The Red Skirt Falling
Poetry by Mary Legato Brownell
The rain is unease to come.
After these days of love, and so long,
you want to press the heart of the air not to change
its mind, but you can’t. You begin to forget;
you can’t stop yourself. You think of saying, wait—
this is not what I hoped for, to be so far away.
You want the days as they were, a way
of stopping what will happen. You close your eyes and become
someone else. The colors of everything do not wait
for you. Gold is the white flight of small birds. In their long
silence, they have no place to go. Clay tiles forget
to be a roof. Instead, they change
to the red hands of the sea. And of the sea, the linen change
of its skin becomes the skirt of a woman tumbling away.
You know who she is; you believe you will never forget
her. She covers your heart with her hem. She will never come
to you again, and lifts, out of the announcement of the rain, the long
hand of the dark, lifts its palm and turns. You wait
and try to touch her, but the rain won’t wait.
It takes what remains of you. The brown branches change.
The edge of the earth lifts itself into a long
mountain. Your breath is pulled away;
the silk lining of your lungs is tearing. You gave her up and come
to this night so that you won’t forget,
your face so full of the coming moisture, you forget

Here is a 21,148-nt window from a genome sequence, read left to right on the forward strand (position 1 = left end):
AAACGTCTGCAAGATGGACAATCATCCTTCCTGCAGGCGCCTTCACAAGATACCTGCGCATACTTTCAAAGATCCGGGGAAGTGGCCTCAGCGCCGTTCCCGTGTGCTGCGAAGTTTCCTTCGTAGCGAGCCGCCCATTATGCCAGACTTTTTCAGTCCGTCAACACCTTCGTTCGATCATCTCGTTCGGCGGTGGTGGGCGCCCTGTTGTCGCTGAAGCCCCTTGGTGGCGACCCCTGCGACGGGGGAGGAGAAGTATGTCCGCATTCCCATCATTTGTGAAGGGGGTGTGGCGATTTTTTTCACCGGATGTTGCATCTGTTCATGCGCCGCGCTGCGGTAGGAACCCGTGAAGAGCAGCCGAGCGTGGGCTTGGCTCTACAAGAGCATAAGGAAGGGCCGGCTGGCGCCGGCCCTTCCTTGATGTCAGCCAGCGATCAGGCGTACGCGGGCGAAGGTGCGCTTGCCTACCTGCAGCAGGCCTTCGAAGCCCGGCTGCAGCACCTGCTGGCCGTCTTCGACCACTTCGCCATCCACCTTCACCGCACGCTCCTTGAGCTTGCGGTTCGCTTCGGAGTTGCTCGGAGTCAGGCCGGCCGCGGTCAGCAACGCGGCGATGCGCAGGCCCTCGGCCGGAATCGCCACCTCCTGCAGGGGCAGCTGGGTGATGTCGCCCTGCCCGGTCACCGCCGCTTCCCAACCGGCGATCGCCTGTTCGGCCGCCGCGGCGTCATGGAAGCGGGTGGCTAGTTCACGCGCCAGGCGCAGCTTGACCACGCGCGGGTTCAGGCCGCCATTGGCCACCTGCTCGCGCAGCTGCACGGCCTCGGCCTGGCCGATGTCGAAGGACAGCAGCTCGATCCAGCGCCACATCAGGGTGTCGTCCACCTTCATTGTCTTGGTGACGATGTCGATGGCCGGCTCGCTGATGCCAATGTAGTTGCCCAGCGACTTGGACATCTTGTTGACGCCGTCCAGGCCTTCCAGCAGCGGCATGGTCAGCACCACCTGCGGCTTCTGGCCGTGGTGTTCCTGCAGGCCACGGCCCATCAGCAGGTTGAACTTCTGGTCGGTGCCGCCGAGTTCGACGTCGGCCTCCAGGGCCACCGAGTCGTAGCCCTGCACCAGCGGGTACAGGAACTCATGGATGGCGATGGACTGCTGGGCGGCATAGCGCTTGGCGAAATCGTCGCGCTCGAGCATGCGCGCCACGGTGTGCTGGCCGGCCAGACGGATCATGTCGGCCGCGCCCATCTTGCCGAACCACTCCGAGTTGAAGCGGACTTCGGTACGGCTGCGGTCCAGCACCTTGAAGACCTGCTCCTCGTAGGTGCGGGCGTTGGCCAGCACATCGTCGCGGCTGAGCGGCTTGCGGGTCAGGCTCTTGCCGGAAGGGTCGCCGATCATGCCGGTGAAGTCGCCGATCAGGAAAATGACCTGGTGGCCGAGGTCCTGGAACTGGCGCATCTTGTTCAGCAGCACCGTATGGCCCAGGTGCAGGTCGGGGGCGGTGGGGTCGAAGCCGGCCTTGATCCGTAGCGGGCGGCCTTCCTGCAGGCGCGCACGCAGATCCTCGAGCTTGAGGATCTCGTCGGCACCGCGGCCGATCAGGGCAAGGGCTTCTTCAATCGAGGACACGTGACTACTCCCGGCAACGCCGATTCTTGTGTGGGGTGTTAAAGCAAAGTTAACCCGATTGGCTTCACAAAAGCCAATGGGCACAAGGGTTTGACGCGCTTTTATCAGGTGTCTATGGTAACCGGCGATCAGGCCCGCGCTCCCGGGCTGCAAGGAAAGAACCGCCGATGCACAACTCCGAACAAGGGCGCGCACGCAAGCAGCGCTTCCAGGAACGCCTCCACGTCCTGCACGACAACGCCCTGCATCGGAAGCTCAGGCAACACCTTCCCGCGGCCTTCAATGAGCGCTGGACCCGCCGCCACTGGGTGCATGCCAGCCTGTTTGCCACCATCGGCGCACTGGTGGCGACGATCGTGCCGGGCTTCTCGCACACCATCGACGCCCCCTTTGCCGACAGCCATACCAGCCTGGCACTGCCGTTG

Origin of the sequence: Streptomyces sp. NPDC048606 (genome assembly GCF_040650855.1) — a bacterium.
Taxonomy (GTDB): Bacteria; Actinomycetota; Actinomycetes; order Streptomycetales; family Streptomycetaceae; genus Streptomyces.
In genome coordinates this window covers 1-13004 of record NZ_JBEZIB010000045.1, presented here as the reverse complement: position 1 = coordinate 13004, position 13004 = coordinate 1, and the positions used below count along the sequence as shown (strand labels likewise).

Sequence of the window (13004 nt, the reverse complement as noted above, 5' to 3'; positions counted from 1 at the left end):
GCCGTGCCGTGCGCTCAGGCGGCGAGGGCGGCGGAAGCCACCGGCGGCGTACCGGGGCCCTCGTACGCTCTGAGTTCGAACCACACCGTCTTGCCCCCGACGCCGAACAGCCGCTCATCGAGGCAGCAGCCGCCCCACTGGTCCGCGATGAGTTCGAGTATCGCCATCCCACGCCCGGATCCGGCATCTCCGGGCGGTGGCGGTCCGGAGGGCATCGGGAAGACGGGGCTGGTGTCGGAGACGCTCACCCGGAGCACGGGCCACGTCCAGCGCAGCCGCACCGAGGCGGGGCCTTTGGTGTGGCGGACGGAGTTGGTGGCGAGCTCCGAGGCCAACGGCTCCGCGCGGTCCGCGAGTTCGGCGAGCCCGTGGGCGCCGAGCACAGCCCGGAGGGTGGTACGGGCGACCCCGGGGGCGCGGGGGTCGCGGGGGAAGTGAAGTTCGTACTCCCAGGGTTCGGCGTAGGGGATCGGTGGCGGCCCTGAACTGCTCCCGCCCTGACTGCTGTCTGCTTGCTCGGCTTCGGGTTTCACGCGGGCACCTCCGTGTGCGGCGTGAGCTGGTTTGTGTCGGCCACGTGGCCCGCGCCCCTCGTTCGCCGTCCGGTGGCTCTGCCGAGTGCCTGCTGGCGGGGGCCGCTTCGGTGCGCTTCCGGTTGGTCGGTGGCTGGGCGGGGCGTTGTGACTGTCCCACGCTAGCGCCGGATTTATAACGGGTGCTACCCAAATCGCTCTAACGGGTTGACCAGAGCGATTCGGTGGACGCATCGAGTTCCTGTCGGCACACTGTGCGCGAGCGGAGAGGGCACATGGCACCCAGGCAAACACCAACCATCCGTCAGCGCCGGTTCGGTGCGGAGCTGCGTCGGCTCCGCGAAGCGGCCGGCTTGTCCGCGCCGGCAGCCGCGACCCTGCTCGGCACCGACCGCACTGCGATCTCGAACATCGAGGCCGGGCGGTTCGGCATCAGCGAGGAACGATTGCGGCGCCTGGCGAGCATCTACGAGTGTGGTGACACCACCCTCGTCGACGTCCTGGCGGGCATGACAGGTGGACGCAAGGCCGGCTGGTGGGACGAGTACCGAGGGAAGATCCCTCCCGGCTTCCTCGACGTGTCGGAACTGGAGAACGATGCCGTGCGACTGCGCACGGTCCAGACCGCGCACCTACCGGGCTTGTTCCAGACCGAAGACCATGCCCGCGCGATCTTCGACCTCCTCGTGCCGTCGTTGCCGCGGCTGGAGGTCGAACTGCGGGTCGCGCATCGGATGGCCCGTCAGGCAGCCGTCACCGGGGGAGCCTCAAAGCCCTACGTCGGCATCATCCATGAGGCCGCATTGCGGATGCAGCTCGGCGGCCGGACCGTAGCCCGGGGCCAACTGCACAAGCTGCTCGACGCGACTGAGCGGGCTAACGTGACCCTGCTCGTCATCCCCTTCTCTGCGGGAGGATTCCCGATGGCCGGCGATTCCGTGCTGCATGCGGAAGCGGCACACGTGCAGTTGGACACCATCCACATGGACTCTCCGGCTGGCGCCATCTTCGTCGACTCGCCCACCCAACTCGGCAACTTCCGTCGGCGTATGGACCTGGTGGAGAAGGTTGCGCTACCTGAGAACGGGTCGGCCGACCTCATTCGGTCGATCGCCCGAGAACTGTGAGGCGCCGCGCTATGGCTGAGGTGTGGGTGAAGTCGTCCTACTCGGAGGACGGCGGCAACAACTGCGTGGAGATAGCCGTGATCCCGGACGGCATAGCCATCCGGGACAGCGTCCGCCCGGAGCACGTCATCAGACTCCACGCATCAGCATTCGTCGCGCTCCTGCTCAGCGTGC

entirely the raw cotton of your heart. You wait
for the tiny body of your thoughts to come
in, come in before it is too late to change;
Look at her again. Look at the edge of her red skirt falling away
and pulling, through all that wind, the unending threads of what you long
for. All along, the quiet rain turns itself into a long
night of light and silence—the cup on the table, the tiles cracking. You must not forget,
if you are to go on, what happened here. When you end up away
from those you love, the rain is the small memory you must not wait
to carry. If you do, it will change
what you want. You will think you have come
through something but you haven’t. What needs to come to you never does, long
hours of lasting change, the rain, the look on her face to forget,
to wait for, the wet rustle of your heart turning away.
§ § §
Mary Legato Brownell was born and raised in St. Paul and lives now in Philadelphia where she teaches in an independent school. Her sonnets and other poems have appeared in American Poetry Review, Pivot, Comstock Review, Margie, and others.
Reprinted from Ink Pot #6; available now